Nearly a quarter of Cleveland residents do not have a high school diploma. Testing shows that 80% of the city's kindergarteners are not ready for school, and a majority of third graders in Cleveland schools may not pass into the next grade because of Ohio's new Third Grade Reading Guarantee.
This crisis may sound overwhelming, but it is not an unbeatable foe. It's time to take action. Please read over The Literacy Cooperative's Top 10 List (at right) and learn about ways that you can help us win this fight against illiteracy.
From the moment the first school bell rings, many Cleveland-area children are already behind their peers. According to the KRA-L kindergarten readiness test, about 82% of Cleveland kindergarteners and 85% of those in East Cleveland are not ready for school, and this gap only continues to widen as the years progress. Ohio’s newly enacted Third Grade Reading Guarantee will likely have a stunning impact on third-graders in the Cleveland and East Cleveland school districts – the majority of them may not be passed into the next grade.
The Campaign for Grade Level Reading provides an answer to this crisis. In Cleveland, The Literacy Cooperative is implementing this campaign which focuses on three main areas; school readiness, absenteeism and summer learning loss. All of these components work together to ensure that a child starts school ready and continues to succeed. To learn more about the campaign and what you can do, watch this video or visit the website.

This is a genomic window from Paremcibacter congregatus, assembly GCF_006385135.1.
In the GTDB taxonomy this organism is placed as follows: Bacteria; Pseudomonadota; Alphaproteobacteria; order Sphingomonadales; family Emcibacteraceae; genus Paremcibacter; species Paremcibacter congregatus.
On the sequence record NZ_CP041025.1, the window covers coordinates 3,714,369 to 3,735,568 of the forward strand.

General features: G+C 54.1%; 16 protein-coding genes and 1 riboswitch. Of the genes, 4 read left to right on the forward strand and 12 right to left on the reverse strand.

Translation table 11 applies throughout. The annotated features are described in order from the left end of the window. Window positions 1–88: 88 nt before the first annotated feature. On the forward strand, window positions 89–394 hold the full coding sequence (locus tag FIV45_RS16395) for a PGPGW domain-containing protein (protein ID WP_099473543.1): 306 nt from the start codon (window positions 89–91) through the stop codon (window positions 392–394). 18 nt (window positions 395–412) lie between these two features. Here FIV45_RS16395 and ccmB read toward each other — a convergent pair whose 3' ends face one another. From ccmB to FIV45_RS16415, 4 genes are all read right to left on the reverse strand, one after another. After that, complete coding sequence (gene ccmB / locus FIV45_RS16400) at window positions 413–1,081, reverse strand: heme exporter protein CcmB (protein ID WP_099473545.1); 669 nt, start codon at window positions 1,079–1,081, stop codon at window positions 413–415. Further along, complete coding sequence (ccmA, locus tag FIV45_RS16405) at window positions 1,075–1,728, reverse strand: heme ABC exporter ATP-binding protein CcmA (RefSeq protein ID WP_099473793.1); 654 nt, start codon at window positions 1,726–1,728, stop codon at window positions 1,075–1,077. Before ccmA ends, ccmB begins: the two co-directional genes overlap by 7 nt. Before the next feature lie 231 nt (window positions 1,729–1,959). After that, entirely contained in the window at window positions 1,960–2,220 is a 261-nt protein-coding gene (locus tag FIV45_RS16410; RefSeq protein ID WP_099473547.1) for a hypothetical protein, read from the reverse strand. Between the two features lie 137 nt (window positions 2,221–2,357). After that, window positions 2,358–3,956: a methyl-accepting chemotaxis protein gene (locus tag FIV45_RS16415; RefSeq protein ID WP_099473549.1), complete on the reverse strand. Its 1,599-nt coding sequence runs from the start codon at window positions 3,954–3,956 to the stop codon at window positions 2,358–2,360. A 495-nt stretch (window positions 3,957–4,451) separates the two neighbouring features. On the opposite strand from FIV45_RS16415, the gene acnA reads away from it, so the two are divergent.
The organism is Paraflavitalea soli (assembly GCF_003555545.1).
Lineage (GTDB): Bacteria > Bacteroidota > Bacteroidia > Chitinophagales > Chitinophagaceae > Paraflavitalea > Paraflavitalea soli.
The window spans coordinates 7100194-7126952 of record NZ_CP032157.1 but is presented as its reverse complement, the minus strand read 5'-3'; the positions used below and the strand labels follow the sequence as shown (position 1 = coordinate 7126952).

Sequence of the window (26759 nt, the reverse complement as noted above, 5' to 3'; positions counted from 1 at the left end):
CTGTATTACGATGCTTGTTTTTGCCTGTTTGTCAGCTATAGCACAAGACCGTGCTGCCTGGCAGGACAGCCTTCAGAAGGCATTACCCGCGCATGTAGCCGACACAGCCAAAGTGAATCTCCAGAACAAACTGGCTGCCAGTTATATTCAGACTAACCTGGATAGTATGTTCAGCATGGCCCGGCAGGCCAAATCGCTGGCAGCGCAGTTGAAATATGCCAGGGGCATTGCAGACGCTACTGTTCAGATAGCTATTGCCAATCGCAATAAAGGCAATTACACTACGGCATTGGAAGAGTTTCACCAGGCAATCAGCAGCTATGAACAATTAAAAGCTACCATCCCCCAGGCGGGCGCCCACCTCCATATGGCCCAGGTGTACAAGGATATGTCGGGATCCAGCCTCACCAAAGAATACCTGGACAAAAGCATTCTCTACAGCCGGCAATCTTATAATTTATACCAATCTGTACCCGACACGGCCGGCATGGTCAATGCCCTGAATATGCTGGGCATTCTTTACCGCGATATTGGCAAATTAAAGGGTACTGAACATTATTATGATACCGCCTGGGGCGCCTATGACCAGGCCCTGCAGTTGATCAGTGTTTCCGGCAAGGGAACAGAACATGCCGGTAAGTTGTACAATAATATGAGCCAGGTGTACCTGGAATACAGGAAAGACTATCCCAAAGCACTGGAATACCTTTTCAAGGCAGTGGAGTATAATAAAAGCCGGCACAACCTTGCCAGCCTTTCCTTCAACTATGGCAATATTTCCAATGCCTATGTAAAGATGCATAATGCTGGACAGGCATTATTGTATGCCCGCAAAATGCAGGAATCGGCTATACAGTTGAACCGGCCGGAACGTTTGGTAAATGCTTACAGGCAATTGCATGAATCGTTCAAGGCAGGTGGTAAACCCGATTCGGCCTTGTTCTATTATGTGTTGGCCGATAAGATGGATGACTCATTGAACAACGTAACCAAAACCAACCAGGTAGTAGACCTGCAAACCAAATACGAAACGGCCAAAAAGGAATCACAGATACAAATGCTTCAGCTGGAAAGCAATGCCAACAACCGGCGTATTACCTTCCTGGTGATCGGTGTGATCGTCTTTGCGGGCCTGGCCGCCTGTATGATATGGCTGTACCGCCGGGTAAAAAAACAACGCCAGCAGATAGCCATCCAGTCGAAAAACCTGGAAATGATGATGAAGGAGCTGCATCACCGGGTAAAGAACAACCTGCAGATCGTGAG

Adults in our country are facing a literacy crisis too. In 2013, an international survey called the PIAAC (Programme for International Assessment of Adult Competencies) showed that 1 in 6 U.S. adults have low literacy skills while 1 in 3 have low numeracy skills. In Cleveland, 23.3% of individuals 25 and over do not have a high school diploma. These are troubling numbers, considering that it is projected that by 2018, 67% of Ohio jobs will require some type of post-secondary degree.
Low literacy skills can affect poverty levels and limit a person’s ability to rise above the poverty line. In this video, Emily Campbell of the Center for Community Solutions explains the connection between low literacy rates and poverty:
by becoming a tutor, encouraging a friend or family member to get their GED or by just spreading the word. Choose an item from our Top 10 list, and let’s get cracking! Let’s make our city known for its literacy activism this summer.